The goal for the citizen science campaign is 1000 identifications for each sound source which, in conjunction with other models and techniques, will be sufficient in training the sensor algorithm.

More than 700 people have already provided valuable input through the citizen science platform, but researchers estimate they will need the help of approximately 3,500 volunteers to meet their goal of at least 50,000 annotated recordings.


WHY ARTIFICAL INTELLIGENCE NEEDS HUMAN INPUT
Large volumes of rich data that are annotated or labeled are essential for training and evaluating novel machine listening models to automatically detect sound sources such as idling engines, car horns, or police sirens. However, this environmental data is currently unavailable to researchers.  

Conversely, the public is constantly sharing images and tagging them, providing reams of categorized data that inform deep learning models (similar to how Facebook can recognize friends’ faces in your uploaded photos). Speech recognition systems like Google’s Alexa are trained on thousands of hours of transcribed speech data, but in general, Mark Cartwright, postdoctoral researcher at NYU's Music and Audio Research Laboratory, says machine listening is yet to see the same success.

“If you’re training machine listening algorithms using popular techniques from the past decade, you need a lot of data. But we don’t have that audio data because noise has a temporal aspect and volunteers can’t quickly label recordings in a list like they can with images. There are also many sounds competing for attention in any given recording. It’s still an understudied area but we’re evaluating how to design tasks for non-experts so we can get the best quality annotations at higher speeds,” said Cartwright.

The SONYC team’s research into best practices for audio annotation—outlined in a recent paper accepted to the ACM CHI Conference on Human Factors in Computing Systems—advances existing scholarship and could enable powerful applications in other fields including bioacoustics monitoring, electric vehicle sensing, and assistive technologies.

For example, the researchers found spectrogram visualizations enabled citizen scientists to identify noise patterns more quickly than with other visual aids and that asking volunteers to annotate multiple sounds in a single recording yields similar quality results to those obtained when volunteers are asked to decide whether a single sound is present or not.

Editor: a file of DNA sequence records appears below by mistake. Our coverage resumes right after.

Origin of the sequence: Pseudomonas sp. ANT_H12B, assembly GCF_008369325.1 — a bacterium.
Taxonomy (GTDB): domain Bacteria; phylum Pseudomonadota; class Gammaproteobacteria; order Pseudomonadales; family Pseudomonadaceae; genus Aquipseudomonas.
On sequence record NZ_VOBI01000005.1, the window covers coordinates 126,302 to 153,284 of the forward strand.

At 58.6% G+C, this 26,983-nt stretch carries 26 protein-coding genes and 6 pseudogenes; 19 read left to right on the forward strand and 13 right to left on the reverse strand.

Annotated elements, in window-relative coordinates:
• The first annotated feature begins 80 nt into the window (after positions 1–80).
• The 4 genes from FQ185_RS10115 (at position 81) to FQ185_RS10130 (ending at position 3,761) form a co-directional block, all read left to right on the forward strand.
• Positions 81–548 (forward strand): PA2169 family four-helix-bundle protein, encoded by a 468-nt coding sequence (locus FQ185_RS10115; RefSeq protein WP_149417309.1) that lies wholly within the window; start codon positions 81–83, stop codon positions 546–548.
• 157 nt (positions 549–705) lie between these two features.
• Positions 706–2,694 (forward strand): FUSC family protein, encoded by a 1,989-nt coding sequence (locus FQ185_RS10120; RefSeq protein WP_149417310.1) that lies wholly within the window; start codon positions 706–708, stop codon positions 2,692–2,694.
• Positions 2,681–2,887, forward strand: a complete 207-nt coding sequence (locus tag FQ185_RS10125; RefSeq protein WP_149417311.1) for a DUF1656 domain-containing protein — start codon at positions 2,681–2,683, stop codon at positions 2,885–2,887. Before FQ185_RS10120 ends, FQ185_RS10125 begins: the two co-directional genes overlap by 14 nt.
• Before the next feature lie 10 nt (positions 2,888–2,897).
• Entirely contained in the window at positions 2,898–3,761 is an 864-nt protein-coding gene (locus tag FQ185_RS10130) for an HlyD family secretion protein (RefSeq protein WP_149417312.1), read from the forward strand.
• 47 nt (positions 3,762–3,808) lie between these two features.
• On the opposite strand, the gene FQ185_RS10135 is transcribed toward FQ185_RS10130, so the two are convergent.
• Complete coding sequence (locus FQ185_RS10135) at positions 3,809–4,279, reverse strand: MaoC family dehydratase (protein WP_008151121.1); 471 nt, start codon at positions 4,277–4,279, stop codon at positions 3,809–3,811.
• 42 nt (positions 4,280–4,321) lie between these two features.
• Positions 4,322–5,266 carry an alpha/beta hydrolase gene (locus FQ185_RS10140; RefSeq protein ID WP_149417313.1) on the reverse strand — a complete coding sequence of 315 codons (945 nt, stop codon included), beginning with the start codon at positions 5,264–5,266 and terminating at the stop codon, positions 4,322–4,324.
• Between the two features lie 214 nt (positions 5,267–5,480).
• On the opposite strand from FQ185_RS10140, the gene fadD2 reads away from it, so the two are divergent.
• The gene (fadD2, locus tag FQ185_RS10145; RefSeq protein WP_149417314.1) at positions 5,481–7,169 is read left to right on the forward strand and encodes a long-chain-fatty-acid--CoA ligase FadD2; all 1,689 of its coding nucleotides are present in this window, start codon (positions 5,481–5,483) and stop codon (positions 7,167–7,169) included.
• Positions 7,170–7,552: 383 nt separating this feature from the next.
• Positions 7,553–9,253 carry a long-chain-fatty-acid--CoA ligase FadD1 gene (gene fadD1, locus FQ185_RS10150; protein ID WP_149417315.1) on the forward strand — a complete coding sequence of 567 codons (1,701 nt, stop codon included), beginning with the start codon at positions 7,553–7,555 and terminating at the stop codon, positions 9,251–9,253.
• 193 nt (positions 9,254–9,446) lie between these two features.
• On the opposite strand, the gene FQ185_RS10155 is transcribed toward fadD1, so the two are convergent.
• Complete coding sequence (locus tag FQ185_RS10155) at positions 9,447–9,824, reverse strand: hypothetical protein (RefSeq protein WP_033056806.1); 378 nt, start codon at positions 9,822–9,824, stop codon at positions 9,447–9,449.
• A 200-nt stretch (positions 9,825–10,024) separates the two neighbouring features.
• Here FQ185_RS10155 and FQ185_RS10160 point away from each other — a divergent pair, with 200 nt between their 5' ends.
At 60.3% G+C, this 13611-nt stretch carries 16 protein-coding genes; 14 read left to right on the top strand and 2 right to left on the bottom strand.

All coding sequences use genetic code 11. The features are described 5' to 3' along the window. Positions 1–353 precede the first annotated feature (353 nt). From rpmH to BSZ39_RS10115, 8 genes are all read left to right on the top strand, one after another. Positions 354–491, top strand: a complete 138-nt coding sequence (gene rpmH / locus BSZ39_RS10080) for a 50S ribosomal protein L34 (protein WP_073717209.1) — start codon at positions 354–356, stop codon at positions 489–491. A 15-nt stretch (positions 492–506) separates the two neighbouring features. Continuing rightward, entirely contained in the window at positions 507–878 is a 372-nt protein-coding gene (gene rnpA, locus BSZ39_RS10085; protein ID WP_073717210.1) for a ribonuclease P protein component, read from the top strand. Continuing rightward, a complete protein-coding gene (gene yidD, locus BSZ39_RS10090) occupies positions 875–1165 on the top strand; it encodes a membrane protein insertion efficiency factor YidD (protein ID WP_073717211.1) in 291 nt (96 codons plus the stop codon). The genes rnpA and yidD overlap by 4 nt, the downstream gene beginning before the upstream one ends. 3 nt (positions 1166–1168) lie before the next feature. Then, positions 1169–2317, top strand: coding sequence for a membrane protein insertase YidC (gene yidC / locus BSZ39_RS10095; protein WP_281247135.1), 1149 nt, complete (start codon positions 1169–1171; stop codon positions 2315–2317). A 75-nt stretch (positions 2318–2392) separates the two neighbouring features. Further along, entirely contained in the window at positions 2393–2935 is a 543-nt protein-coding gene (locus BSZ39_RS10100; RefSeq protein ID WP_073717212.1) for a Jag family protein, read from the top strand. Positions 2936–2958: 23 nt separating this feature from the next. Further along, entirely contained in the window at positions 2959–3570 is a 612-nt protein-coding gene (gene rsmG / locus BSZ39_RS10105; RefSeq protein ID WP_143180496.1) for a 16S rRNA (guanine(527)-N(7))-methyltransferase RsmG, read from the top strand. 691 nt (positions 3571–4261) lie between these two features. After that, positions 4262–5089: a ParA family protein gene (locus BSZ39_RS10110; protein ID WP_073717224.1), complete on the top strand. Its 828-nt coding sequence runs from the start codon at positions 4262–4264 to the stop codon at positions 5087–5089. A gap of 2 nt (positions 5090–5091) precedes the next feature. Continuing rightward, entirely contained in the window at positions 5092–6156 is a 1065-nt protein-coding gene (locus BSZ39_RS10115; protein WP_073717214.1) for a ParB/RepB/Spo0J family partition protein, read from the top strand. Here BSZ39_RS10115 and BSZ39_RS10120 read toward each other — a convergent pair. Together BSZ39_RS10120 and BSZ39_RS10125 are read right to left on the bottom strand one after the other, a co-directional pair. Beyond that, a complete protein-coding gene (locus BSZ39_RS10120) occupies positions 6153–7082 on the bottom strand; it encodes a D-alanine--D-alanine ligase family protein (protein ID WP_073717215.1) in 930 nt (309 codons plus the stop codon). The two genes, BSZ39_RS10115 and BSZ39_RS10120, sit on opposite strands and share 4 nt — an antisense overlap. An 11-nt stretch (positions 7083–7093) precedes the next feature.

An audio player showing a spectrogram visualization

A spectrogram visualization of a 10-second audio clip from the Zooniverse platform

Graham Dove, postdoctoral associate at NYU Tandon, is heading up the citizen science initiative in addition to Bello, Nov, and Cartwright.

SONYC is a collaboration between NYU CUSP, NYU Tandon, NYU Steinhardt, and The Ohio State University and is supported by a $4.6 million grant from the National Science Foundation.   


About the NYU Steinhardt School of Culture, Education, and Human Development
Located in the heart of New York City’s Greenwich Village, NYU’s Steinhardt School of Culture, Education and Human Development prepares students for careers in the arts, education, health, media and psychology. Since its founding in 1890, the Steinhardt School's mission has been to expand human capacity through public service, global collaboration, research, scholarship, and practice. To learn more about NYU Steinhardt, visit steinhardt.nyu.edu.

About the NYU Tandon School of Engineering
The NYU Tandon School of Engineering dates to 1854, the founding date for both the New York University School of Civil Engineering and Architecture and the Brooklyn Collegiate and Polytechnic Institute (widely known as Brooklyn Poly). A January 2014 merger created a comprehensive school of education and research in engineering and applied sciences, rooted in a tradition of invention and entrepreneurship and dedicated to furthering technology in service to society. In addition to its main location in Brooklyn, NYU Tandon collaborates with other schools within NYU, one of the country’s foremost private research universities, and is closely connected to engineering programs at NYU Abu Dhabi and NYU Shanghai. It operates Future Labs focused on start-up businesses in downtown Manhattan and Brooklyn and an award-winning online graduate program. For more information, visit engineering.nyu.edu.

About NYU’s Center for Urban Science and Progress
CUSP is a university-wide center whose research and education programs are focused on urban informatics. Using NYC as its lab, and building from its home in the NYU Tandon School of Engineering, it integrates and applies NYU strengths in the natural, data, and social sciences to understand and improve cities throughout the world. CUSP offers a one-year MS degree in Applied Urban Science & Informatics. For more news and information on CUSP, please visit http://cusp.nyu.edu.